Due to the plurality of the Internet, I’m extremely picky and impatient when it comes to jazz guitar lessons online, especially video tutorials. If the first minute of any lesson consists of the guy talking about his methods or his preferences, or basically anything that doesn’t explicitly reference the lesson at hand, I’m out of there.
For instance, here a while back I was on a Django Reinhardt trip, and I was watching and reading dozens of lessons. During this time, I came across a couple of videos that promised to be exactly what I was looking for – step by step examples and variations of those mind-melting arpeggios and screaming hot runs that made Django famous.
Something like this, which isn’t a specific Django riff, but an Em7 arpeggio with a bit of chromatics over a Cmaj7, giving it a dominant 9 feel:
To be honest, I’m into Django’s music, but it’s not a major part of my playing repertoire. I don’t have any amphetamine gypsy jazz aspirations. But it’s cool if you can find a way to squeeze a Django-esque lick into another style of playing. Soloing in general is over-rated, but like tapping and every other technical aberration, I am compelled to be able to do it. That’s just how I roll as a guitar player. I may not be giving a classical guitar recital anytime soon, but I can play some Barrios at the drop of his name.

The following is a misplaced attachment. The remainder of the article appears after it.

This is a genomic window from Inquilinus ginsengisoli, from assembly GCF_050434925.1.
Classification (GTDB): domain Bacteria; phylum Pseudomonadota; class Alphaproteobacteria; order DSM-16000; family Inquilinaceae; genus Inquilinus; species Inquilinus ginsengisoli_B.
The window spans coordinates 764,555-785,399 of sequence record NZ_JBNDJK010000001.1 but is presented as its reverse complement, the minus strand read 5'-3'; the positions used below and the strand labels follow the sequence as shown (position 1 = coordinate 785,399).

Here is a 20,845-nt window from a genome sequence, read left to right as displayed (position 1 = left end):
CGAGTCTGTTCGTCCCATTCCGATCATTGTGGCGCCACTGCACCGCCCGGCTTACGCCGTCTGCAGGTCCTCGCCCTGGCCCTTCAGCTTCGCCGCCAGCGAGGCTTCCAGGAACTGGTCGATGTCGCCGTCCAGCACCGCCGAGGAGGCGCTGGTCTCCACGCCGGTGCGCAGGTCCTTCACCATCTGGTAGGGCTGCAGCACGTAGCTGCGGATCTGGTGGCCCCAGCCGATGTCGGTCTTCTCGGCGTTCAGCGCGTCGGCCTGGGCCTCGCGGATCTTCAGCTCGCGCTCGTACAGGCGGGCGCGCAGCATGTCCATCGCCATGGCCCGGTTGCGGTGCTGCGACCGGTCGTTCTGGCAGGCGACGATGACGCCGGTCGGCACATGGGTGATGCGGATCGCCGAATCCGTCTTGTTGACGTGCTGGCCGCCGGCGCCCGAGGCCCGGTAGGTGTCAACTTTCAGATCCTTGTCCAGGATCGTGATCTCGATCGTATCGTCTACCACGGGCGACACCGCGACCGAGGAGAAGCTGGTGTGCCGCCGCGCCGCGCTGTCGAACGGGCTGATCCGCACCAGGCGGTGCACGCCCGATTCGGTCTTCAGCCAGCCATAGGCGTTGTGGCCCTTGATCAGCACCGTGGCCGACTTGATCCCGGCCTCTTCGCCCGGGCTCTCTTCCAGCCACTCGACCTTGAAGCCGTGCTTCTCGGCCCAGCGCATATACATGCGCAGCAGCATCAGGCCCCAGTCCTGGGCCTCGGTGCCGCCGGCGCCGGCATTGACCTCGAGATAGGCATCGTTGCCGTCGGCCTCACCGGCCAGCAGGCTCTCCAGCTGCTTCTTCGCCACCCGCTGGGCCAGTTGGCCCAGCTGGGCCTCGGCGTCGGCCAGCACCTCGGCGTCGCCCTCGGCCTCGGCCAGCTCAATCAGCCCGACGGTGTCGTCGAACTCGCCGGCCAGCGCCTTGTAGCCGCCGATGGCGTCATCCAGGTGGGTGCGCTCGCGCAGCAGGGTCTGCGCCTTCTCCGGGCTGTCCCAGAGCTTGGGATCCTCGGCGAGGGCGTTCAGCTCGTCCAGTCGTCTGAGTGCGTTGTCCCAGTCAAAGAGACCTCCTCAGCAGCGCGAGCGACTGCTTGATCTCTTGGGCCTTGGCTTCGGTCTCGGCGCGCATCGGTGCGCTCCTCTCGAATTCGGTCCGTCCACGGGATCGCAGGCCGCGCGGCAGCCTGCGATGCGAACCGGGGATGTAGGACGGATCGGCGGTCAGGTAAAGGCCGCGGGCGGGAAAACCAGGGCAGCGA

Therefore, I really really really wanted to hear and if possible see someone play that Django stuff in real time. So I dialed up a series of video lessons. In each instance, the instructors talked about almost everything except arpeggios (which I am completely guilty of doing here, but at least owning my hypocrisy). Of course, they eventually got around to that. But I was long gone.
Here’s what I want in a jazz guitar lesson online. First, if it’s a video tutorial, I want the guy to appear on screen and say, “Hey, I’m Jasper, and I’m going to teach you how to play a couple of Joe Pass licks. Here we go. This first one is from ‘How High the Moon’ and takes place at 1:50 on the Virtuoso recording, and features a super sweet chord melody riff at the end of the phrase.”
Check out this JAZZ GUITAR LESSON ON LICKS
And then Jasper plays the lick. Then he plays it again, this time a bit slower. Then he breaks it up into sections. Then he puts it all back together again. Not a lot of chit-chat in there, either.
If it’s a Web lesson sans video, I want two things: What it is, and tablature. Like this:
Joe Pass lick from “How High the Moon”:
Another thing I don’t like about jazz guitar lessons online is when the instructor references something that was taught in a previous lesson. The odds are incredibly good that I had not seen another lesson from this particular character. That’s again, due to the plurality of jazz guitar lessons online. But it means I have to stop what I’m doing and find the lesson he’s talking about, which obviously disrupts the learning process.
Now, on to your next jazz guitar lesson.
If you are into jazz guitar and music, I recommend you to check out this course in DVD: